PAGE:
One cannot simply catch another to be in counterbalance and support with another. Instead, it requires the active engagement and trust of both parties to successfully counterbalance in mind, body and spirit.
It is more than just the simple definition of “a weight that balances out another weight”. This lack of poeticism reduces us to lumps of flesh and bone without intention or risk of failure - both are important.
It is more similar to the use of counterbalances within architecture as something that holds an entire building upright. Without the intention towards a larger whole, structures fail/ structures fall.
It is the moment of a movement where you let your fear and anxiety loose and trust the other person is doing the same as you move in unison to create balance between each other.
A moment that is never the same, each time a new performance. It may get easier, but it does not ever transform from a grounding routine to a sedentary one. It is because we are ever changing within ourselves that the connectivity between two people will always shift as well.
We are still individuals at heart, still have our own autonomous thoughts and dreams and pain we hold inside ourselves. We are only human and complex in this way. Despite how heavy they are, our experiences are our own. They are not something to catch or something to be taken from us. They are something to counterbalance - to recognize with compassion, to hold and treasure, to share the load for a while.
These reciprocal relationships are ones we consent to. You cannot be accidentally part of a counterbalanced moment. Instead, you must acknowledge and understand this moment requires a little of you and a little of them. You may not understand the life experiences of another wholly, but you understand enough and are committed with all your understanding.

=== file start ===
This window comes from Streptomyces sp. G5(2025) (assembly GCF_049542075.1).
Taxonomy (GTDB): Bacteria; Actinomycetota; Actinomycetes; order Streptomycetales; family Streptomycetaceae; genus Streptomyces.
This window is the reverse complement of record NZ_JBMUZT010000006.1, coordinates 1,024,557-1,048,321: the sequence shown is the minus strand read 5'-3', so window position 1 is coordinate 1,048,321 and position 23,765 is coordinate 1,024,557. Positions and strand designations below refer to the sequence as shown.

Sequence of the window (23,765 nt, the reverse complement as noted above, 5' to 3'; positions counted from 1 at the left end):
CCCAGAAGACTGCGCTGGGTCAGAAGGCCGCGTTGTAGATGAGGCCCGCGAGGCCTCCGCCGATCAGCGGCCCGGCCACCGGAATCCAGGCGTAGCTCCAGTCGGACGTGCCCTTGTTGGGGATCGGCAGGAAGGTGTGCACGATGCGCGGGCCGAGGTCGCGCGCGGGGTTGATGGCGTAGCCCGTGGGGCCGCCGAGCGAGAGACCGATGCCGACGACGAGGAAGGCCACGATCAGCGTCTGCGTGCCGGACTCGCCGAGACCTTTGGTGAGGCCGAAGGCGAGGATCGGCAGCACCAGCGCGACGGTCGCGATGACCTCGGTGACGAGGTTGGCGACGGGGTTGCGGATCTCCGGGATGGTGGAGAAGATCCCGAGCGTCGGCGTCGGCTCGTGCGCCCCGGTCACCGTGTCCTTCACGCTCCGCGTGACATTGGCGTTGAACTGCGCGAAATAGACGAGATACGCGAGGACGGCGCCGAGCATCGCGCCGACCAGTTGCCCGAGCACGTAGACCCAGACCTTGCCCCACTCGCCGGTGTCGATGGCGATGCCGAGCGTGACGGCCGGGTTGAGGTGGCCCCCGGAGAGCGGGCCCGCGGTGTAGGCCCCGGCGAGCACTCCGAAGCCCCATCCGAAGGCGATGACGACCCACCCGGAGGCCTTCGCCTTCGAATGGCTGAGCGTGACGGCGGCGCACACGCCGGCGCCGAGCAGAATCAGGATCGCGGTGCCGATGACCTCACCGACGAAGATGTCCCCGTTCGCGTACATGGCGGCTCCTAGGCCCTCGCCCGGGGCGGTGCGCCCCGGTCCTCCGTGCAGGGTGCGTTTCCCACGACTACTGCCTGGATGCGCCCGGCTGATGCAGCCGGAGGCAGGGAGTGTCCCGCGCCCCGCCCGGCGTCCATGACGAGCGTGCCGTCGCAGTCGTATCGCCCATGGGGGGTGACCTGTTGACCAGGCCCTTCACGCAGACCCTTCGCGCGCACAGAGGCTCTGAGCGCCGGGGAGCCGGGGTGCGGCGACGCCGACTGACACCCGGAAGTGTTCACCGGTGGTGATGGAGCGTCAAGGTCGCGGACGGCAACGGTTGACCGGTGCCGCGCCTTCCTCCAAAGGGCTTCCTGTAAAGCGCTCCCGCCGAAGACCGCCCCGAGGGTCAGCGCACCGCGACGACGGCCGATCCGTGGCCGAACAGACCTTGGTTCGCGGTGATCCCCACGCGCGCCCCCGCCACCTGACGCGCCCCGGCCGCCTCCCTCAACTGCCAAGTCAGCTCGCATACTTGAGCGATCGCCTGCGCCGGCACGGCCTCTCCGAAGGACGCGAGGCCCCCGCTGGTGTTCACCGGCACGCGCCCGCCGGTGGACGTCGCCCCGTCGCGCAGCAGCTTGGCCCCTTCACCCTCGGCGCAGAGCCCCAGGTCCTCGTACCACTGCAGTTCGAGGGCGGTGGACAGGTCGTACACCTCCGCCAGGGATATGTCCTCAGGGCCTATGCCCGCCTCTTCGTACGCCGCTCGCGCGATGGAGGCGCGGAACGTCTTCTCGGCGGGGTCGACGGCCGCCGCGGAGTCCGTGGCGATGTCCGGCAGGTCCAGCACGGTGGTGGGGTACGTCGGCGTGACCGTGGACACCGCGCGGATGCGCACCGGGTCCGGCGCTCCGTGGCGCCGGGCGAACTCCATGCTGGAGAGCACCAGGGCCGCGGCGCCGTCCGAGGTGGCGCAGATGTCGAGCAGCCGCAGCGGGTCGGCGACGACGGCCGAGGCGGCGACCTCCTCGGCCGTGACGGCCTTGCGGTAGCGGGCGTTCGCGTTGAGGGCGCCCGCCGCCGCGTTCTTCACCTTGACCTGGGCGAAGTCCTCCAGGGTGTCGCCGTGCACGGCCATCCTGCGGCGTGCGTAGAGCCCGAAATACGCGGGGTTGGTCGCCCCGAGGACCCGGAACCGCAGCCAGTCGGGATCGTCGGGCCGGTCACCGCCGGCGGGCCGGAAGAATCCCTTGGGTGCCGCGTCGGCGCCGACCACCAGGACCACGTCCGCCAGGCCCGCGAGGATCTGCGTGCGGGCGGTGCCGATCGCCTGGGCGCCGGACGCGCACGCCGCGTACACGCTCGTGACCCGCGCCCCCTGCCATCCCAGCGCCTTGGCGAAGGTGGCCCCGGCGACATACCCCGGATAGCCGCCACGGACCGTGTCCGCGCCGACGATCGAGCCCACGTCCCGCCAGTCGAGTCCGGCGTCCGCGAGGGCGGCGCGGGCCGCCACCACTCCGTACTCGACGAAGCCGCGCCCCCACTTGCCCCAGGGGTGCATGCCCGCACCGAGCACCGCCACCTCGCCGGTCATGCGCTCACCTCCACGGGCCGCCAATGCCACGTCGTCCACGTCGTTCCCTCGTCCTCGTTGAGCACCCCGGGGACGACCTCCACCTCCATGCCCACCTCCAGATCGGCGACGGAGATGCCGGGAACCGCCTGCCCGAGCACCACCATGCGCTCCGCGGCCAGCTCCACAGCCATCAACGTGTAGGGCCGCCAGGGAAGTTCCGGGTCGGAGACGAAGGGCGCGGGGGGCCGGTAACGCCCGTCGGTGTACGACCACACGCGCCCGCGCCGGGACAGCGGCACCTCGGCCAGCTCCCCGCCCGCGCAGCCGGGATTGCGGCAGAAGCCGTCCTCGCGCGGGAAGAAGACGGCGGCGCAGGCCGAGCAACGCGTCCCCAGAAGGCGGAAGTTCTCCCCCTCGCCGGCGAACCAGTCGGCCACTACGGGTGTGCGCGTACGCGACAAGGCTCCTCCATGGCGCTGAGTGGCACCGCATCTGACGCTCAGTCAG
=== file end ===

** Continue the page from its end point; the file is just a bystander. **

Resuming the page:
To actively engage, to trust - both in yourself and with another is to truly support in a moment of counterbalance.
July 2017 - Present
Labanotation Installation 2017
COUNTERBALANCE: To Dance, To Not Dance
COUNTERBALANCE: Self Portrait - 9/27/17
WE ARE WOMEN
Currently grappling with the concept that women are not encouraged to support each other socially and professionally. Instead, we live in a world where girl on girl hate is common.
What would a relationship between two women look like if it was encouraged and nurtured by society? This body of work is hoping to reimagine what those relationships may look like a well as disrupt the current system that turns women against each other.
Currently working with modern dancers Therese Ronco and Lucy Wild alongside Mónika Izing, Ayano Ganaha, and Alice Johnston to explore what support looks like physically and to create a language of support through body movement.
Created 2014 - present
Drawing Lines || How We See Ourselves and Others
There are moments when one recognizes their own potential in another- moments that clarify our own truth. With the conditioned expectation as women to be subdued and small, it is revolutionary to witness women similar to yourself take up space. It is a way to support one another. This piece examines how one can be supportive to the other through recognition and mimicry.
We Are Women: Self Support to Support Others
(NOT) MY HOME
This body of work examines ideas of loneliness embedded within the essence of a place. Between moving from Baltimore to New York City, I paused in New Jersey to live in my mother’s childhood home. I struggled to find where I temporarily fit into her past and present, within a space she left many years ago.
Designed to examine how sleep affects the physical body while attending college - a place notorious for erratic sleep schedules. One photograph was taken before and after sleep.